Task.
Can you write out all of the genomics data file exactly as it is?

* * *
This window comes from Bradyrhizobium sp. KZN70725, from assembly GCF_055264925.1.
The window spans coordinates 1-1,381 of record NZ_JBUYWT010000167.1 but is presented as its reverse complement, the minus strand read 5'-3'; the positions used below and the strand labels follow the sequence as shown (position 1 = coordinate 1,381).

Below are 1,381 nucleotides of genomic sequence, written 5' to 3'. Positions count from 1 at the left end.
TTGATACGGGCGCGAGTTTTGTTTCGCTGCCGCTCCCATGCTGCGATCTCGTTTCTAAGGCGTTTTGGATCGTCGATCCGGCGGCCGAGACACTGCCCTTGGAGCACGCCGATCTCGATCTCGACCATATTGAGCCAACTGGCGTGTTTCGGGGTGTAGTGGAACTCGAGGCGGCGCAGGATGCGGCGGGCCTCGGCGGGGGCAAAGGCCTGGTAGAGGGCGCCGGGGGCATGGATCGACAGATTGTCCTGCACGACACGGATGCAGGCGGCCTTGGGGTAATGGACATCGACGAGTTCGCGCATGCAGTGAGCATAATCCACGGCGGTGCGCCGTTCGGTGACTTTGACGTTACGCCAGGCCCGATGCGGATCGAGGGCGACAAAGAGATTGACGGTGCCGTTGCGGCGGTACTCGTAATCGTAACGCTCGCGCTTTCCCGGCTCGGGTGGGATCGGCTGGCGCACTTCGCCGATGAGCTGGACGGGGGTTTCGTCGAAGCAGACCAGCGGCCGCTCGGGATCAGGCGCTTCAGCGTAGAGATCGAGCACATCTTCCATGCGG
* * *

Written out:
This window comes from Bradyrhizobium sp. KZN70725, from assembly GCF_055264925.1.
The window spans coordinates 1-1,381 of record NZ_JBUYWT010000167.1 but is presented as its reverse complement, the minus strand read 5'-3'; the positions used below and the strand labels follow the sequence as shown (position 1 = coordinate 1,381).

Below are 1,381 nucleotides of genomic sequence, written 5' to 3'. Positions count from 1 at the left end.
TTGATACGGGCGCGAGTTTTGTTTCGCTGCCGCTCCCATGCTGCGATCTCGTTTCTAAGGCGTTTTGGATCGTCGATCCGGCGGCCGAGACACTGCCCTTGGAGCACGCCGATCTCGATCTCGACCATATTGAGCCAACTGGCGTGTTTCGGGGTGTAGTGGAACTCGAGGCGGCGCAGGATGCGGCGGGCCTCGGCGGGGGCAAAGGCCTGGTAGAGGGCGCCGGGGGCATGGATCGACAGATTGTCCTGCACGACACGGATGCAGGCGGCCTTGGGGTAATGGACATCGACGAGTTCGCGCATGCAGTGAGCATAATCCACGGCGGTGCGCCGTTCGGTGACTTTGACGTTACGCCAGGCCCGATGCGGATCGAGGGCGACAAAGAGATTGACGGTGCCGTTGCGGCGGTACTCGTAATCGTAACGCTCGCGCTTTCCCGGCTCGGGTGGGATCGGCTGGCGCACTTCGCCGATGAGCTGGACGGGGGTTTCGTCGAAGCAGACCAGCGGCCGCTCGGGATCAGGCGCTTCAGCGTAGAGATCGAGCACATCTTCCATGCGG